Ever see this spectacle in your neighborhood?
A fire engine races down the street with horn blaring, trailed by an ambulance with siren roaring and lights flashing. Four Portland firefighters and two ambulance paramedics jump out and race into a nearby home or building, only to depart quietly minutes later when the “emergency” turns out to be no big deal.
Residents who have observed this scene decry it as a waste of resources, and they’re not the only ones.
An outside consultant took the Portland Fire & Rescue to task a year and a half ago, saying it was the only fire bureau among its peers that sends a full fire engine and ambulance — staffed by six firefighters and paramedics — to every 9-1-1 call. The Fire Bureau also is getting political heat from Mayor Charlie Hales and City Commissioner Dan Saltzman — the newly appointed fire commissioner — who are pressing it to use more two-person crews driving SUVs for lower-level medical calls, instead of four-person fire engines.
But before bashing the Fire Bureau, critics might want to talk to Dr. Jon Jui.
Jui, the medical director for Multnomah County’s emergency medical services system, sets the medical-response standards used by 9-1-1 dispatchers as well as city firefighters and ambulance paramedics.
“There is no question in my mind that you need an emergency response with six people,” Jui says.
It someone had a heart attack, you need all six of those professionals providing aid, he says. “If we don’t respond and the person dies, that is a worse scenario than over-responding. We tend to over-triage intentionally.”
The trick is, 9-1-1 dispatchers aren’t medically trained and can’t easily tell over the phone if someone is having a heart attack or a stroke, or if a severe tummy ache is acute appendicitis.
The city and county could try sending just one rig on cases that appear to be “low-acuity,” Jui says. But communities that have ratcheted back emergency responses to those calls experience “higher mortality and morbidity on life-threatening diseases,” he says.
For every 20 of those low-acuity calls, Jui estimates, one turns out to be a real emergency that warrants a full six-person response, and that’s about 300 to 400 people a year.
“It’s against my moral and ethical framework to stop going to those kinds of calls (with a full rig),” Jui says. “What about those 400 people who are going to die?”
Jui also sets high standards for American Medical Response, the ambulance company serving Multnomah County. AMR is required to have two paramedics in each rig, while peer counties often allow one of the two ambulance staff to have lesser training.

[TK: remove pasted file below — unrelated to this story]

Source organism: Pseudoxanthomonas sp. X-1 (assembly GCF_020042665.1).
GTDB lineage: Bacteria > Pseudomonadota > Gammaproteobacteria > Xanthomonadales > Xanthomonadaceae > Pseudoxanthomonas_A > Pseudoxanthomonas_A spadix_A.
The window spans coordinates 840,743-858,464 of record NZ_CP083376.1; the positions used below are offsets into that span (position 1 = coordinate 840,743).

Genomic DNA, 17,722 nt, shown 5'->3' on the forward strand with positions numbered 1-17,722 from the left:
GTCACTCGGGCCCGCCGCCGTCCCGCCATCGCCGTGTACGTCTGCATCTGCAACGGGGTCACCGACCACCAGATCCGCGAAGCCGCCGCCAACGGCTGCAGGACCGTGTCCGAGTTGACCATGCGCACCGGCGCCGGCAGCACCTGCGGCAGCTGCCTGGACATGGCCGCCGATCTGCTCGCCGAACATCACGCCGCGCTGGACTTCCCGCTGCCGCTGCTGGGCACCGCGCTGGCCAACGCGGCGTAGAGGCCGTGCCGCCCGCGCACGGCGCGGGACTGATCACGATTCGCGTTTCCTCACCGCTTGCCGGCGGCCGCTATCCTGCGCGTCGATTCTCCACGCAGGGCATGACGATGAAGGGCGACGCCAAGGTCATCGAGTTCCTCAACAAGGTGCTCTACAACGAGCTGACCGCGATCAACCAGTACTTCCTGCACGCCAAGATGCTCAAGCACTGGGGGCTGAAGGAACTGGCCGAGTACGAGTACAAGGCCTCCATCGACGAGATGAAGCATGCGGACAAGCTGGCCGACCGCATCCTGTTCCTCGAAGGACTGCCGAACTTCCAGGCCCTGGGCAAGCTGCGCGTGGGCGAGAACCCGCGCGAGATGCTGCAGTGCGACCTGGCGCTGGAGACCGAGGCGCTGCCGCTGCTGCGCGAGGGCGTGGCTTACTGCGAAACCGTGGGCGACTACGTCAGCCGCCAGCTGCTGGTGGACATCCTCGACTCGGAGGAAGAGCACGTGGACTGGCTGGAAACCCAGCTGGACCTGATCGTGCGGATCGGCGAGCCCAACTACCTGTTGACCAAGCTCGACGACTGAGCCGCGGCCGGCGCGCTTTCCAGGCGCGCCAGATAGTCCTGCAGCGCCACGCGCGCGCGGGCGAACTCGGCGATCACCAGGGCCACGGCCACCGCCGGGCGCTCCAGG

If he’s wrong, Jui is causing a waste of money, though perhaps not as much as critics presume. If he’s right, Jui may be saving more lives each year than just about any other doctor in town.
Cost savings debated
Lt. Mike Wight, a firefighter and paramedic with Portland Fire & Rescue, says it takes a lot of teamwork to effectively resuscitate someone during a medical trauma.
“Two people can’t do that,” Wight says. “Four people have a very hard time doing it.”
Critics who think it’s overdoing it to send six people to assist someone with a possible heart attack should see what a hospital is like when that same patient is brought in, Wight says. “They likely have a dozen or more people sprinting to that room.”
Portland Fire Chief Erin Janssens says she’s “very supportive” of the idea of using two-person crews on so-called rapid response vehicles on some calls instead of four-person fire engine crews. But she isn’t sure it can be done in a cost-effective way.
“When you have a critical call, you need a team of six people there,” Janssens says.
Dr. Gary Oxman, the recently retired Multnomah County health officer, says Tualatin Valley Fire & Rescue has shown that the two-person rapid response vehicles or RRVs can be used in a way that is “clinically effective,” meaning that it doesn’t compromise health outcomes. However, he doesn’t think that’s where big cost savings will be achieved.
Tualatin Valley Fire & Rescue only uses the RRVs for 8 percent of all its dispatch calls, notes City Commissioner Steve Novick.
And Novick notes that 85 percent of the Fire Bureau’s budget is spent on personnel, which is why he suggested reducing the number of fire crews on nighttime shifts at select fire stations where the call volume is low.